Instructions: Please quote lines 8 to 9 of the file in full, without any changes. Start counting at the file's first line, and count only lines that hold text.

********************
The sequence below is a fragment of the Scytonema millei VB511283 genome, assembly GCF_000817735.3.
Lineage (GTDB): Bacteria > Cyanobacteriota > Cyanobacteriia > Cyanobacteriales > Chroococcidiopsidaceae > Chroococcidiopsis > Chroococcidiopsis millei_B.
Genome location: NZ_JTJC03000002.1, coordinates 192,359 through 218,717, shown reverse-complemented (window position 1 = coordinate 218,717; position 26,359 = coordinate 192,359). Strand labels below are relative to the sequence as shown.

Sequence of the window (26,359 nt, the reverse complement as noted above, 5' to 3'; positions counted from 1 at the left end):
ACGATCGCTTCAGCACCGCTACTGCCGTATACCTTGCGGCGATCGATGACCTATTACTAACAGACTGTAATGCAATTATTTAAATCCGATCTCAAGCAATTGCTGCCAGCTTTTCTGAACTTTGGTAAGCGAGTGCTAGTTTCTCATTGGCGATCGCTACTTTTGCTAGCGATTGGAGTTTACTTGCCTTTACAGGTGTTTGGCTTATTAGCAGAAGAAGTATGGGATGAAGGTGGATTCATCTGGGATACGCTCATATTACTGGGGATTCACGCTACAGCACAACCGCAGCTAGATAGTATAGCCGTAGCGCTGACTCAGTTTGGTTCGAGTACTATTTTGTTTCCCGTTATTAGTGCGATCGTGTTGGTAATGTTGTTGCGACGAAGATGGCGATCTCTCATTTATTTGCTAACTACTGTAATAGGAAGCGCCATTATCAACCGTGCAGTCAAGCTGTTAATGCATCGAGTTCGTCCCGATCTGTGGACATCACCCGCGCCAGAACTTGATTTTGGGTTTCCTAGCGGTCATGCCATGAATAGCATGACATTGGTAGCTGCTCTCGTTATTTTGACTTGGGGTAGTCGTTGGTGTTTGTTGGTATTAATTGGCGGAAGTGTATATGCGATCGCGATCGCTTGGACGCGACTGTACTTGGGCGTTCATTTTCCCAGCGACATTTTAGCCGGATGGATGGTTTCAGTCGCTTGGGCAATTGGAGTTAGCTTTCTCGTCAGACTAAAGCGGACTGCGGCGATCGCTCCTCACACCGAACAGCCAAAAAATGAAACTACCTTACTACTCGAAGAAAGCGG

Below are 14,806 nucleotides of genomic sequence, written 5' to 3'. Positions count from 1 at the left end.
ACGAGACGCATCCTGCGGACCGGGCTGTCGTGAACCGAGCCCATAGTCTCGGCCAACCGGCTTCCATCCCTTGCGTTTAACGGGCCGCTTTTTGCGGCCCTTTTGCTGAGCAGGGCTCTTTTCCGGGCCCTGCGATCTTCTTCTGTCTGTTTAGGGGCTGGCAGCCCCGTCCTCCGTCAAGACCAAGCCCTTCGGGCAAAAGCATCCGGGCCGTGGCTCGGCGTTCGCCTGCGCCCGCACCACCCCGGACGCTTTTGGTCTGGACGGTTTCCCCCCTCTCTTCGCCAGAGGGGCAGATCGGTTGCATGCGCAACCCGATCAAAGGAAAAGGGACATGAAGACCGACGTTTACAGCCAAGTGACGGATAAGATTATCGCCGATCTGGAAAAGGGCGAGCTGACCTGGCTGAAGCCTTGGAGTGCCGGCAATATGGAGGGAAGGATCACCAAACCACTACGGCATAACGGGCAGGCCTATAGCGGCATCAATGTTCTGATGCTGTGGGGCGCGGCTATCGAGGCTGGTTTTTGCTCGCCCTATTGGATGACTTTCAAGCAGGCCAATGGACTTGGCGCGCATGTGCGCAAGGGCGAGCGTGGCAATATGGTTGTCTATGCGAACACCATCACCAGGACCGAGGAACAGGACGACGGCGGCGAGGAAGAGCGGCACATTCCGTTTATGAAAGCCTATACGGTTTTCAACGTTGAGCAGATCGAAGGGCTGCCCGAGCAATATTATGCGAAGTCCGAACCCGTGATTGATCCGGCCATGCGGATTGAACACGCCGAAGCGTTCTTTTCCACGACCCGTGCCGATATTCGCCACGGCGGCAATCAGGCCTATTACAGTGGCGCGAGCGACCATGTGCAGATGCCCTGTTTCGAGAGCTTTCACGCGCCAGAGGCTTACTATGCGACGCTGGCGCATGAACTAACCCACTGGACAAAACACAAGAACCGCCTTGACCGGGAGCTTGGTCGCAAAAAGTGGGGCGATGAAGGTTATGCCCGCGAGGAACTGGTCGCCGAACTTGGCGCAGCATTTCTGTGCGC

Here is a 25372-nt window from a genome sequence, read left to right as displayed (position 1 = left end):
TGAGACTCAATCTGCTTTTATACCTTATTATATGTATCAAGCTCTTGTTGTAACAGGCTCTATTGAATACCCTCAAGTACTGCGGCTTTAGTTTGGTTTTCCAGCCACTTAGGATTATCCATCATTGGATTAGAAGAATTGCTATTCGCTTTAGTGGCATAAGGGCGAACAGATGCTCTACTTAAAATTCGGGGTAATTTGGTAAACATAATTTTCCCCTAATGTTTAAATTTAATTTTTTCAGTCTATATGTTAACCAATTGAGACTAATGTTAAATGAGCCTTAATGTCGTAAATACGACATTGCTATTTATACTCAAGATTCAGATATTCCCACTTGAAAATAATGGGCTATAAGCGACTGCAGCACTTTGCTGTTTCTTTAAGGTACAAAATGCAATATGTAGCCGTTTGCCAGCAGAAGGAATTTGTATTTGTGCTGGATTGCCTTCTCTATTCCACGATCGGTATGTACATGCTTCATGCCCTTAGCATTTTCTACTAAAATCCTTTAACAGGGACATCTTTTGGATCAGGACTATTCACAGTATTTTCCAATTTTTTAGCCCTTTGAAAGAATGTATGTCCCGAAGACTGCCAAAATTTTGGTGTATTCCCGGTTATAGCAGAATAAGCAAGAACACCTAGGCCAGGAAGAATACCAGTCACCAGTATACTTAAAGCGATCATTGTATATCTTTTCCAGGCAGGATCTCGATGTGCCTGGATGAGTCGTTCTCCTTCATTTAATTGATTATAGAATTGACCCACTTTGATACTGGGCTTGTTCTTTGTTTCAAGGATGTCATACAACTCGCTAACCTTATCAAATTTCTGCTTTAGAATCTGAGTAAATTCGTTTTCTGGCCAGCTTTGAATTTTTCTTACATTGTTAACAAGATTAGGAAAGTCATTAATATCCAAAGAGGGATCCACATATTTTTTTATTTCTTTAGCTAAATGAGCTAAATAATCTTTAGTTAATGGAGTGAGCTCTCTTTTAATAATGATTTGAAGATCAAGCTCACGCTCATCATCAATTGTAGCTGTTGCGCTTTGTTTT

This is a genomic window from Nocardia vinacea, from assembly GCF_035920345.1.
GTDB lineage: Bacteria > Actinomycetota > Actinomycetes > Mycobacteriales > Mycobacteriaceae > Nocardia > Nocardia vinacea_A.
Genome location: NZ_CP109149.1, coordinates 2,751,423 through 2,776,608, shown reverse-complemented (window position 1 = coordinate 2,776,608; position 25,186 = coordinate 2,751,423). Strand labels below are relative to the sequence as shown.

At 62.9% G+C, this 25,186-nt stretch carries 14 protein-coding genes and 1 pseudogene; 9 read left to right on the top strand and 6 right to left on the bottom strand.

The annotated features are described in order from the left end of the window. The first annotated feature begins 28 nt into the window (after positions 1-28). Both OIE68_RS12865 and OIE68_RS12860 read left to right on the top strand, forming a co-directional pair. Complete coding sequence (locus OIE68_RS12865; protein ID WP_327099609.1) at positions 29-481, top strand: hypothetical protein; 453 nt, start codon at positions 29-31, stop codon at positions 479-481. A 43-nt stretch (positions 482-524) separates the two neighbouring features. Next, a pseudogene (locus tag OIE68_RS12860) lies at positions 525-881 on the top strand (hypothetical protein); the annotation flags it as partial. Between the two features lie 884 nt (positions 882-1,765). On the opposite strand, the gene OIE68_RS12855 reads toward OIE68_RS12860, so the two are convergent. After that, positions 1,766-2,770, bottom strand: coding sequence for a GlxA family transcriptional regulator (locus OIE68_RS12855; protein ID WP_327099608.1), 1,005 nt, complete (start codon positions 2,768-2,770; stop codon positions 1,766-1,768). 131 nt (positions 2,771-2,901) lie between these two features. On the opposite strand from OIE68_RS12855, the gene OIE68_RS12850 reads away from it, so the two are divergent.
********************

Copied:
Here is a 25372-nt window from a genome sequence, read left to right as displayed (position 1 = left end):
TGAGACTCAATCTGCTTTTATACCTTATTATATGTATCAAGCTCTTGTTGTAACAGGCTCTATTGAATACCCTCAAGTACTGCGGCTTTAGTTTGGTTTTCCAGCCACTTAGGATTATCCATCATTGGATTAGAAGAATTGCTATTCGCTTTAGTGGCATAAGGGCGAACAGATGCTCTACTTAAAATTCGGGGTAATTTGGTAAACATAATTTTCCCCTAATGTTTAAATTTAATTTTTTCAGTCTATATGTTAACCAATTGAGACTAATGTTAAATGAGCCTTAATGTCGTAAATACGACATTGCTATTTATACTCAAGATTCAGATATTCCCACTTGAAAATAATGGGCTATAAGCGACTGCAGCACTTTGCTGTTTCTTTAAGGTACAAAATGCAATATGTAGCCGTTTGCCAGCAGAAGGAATTTGTATTTGTGCTGGATTGCCTTCTCTATTCCACGATCGGTATGTACATGCTTCATGCCCTTAGCATTTTCTACTAAAATCCTTTAACAGGGACATCTTTTGGATCAGGACTATTCACAGTATTTTCCAATTTTTTAGCCCTTTGAAAGAATGTATGTCCCGAAGACTGCCAAAATTTTGGTGTATTCCCGGTTATAGCAGAATAAGCAAGAACACCTAGGCCAGGAAGAATACCAGTCACCAGTATACTTAAAGCGATCATTGTATATCTTTTCCAGGCAGGATCTCGATGTGCCTGGATGAGTCGTTCTCCTTCATTTAATTGATTATAGAATTGACCCACTTTGATACTGGGCTTGTTCTTTGTTTCAAGGATGTCATACAACTCGCTAACCTTATCAAATTTCTGCTTTAGAATCTGAGTAAATTCGTTTTCTGGCCAGCTTTGAATTTTTCTTACATTGTTAACAAGATTAGGAAAGTCATTAATATCCAAAGAGGGATCCACATATTTTTTTATTTCTTTAGCTAAATGAGCTAAATAATCTTTAGTTAATGGAGTGAGCTCTCTTTTAATAATGATTTGAAGATCAAGCTCACGCTCATCATCAATTGTAGCTGTTGCGCTTTGTTTT